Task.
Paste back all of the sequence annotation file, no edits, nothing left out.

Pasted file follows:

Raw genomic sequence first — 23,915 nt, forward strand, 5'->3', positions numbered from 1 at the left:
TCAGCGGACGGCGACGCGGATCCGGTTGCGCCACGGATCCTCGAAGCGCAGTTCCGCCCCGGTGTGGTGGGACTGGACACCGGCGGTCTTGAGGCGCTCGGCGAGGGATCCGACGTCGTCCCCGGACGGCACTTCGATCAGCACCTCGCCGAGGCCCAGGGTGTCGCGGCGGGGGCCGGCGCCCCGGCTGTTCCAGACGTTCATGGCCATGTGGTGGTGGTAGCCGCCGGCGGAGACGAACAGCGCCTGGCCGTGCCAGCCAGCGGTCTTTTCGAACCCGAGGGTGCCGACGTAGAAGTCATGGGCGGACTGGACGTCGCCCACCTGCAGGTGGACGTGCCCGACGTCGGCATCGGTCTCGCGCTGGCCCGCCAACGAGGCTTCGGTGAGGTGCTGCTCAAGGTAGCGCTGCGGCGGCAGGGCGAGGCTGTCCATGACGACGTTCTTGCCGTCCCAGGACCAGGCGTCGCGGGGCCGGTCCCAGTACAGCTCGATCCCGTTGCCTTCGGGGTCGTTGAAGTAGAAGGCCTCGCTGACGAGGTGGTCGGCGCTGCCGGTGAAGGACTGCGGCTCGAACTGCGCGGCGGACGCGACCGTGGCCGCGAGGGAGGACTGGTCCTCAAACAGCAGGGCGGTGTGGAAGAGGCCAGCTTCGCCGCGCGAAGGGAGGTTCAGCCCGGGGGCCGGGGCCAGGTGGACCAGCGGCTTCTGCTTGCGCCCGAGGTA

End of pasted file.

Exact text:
Raw genomic sequence first — 23,915 nt, forward strand, 5'->3', positions numbered from 1 at the left:
TCAGCGGACGGCGACGCGGATCCGGTTGCGCCACGGATCCTCGAAGCGCAGTTCCGCCCCGGTGTGGTGGGACTGGACACCGGCGGTCTTGAGGCGCTCGGCGAGGGATCCGACGTCGTCCCCGGACGGCACTTCGATCAGCACCTCGCCGAGGCCCAGGGTGTCGCGGCGGGGGCCGGCGCCCCGGCTGTTCCAGACGTTCATGGCCATGTGGTGGTGGTAGCCGCCGGCGGAGACGAACAGCGCCTGGCCGTGCCAGCCAGCGGTCTTTTCGAACCCGAGGGTGCCGACGTAGAAGTCATGGGCGGACTGGACGTCGCCCACCTGCAGGTGGACGTGCCCGACGTCGGCATCGGTCTCGCGCTGGCCCGCCAACGAGGCTTCGGTGAGGTGCTGCTCAAGGTAGCGCTGCGGCGGCAGGGCGAGGCTGTCCATGACGACGTTCTTGCCGTCCCAGGACCAGGCGTCGCGGGGCCGGTCCCAGTACAGCTCGATCCCGTTGCCTTCGGGGTCGTTGAAGTAGAAGGCCTCGCTGACGAGGTGGTCGGCGCTGCCGGTGAAGGACTGCGGCTCGAACTGCGCGGCGGACGCGACCGTGGCCGCGAGGGAGGACTGGTCCTCAAACAGCAGGGCGGTGTGGAAGAGGCCAGCTTCGCCGCGCGAAGGGAGGTTCAGCCCGGGGGCCGGGGCCAGGTGGACCAGCGGCTTCTGCTTGCGCCCGAGGTA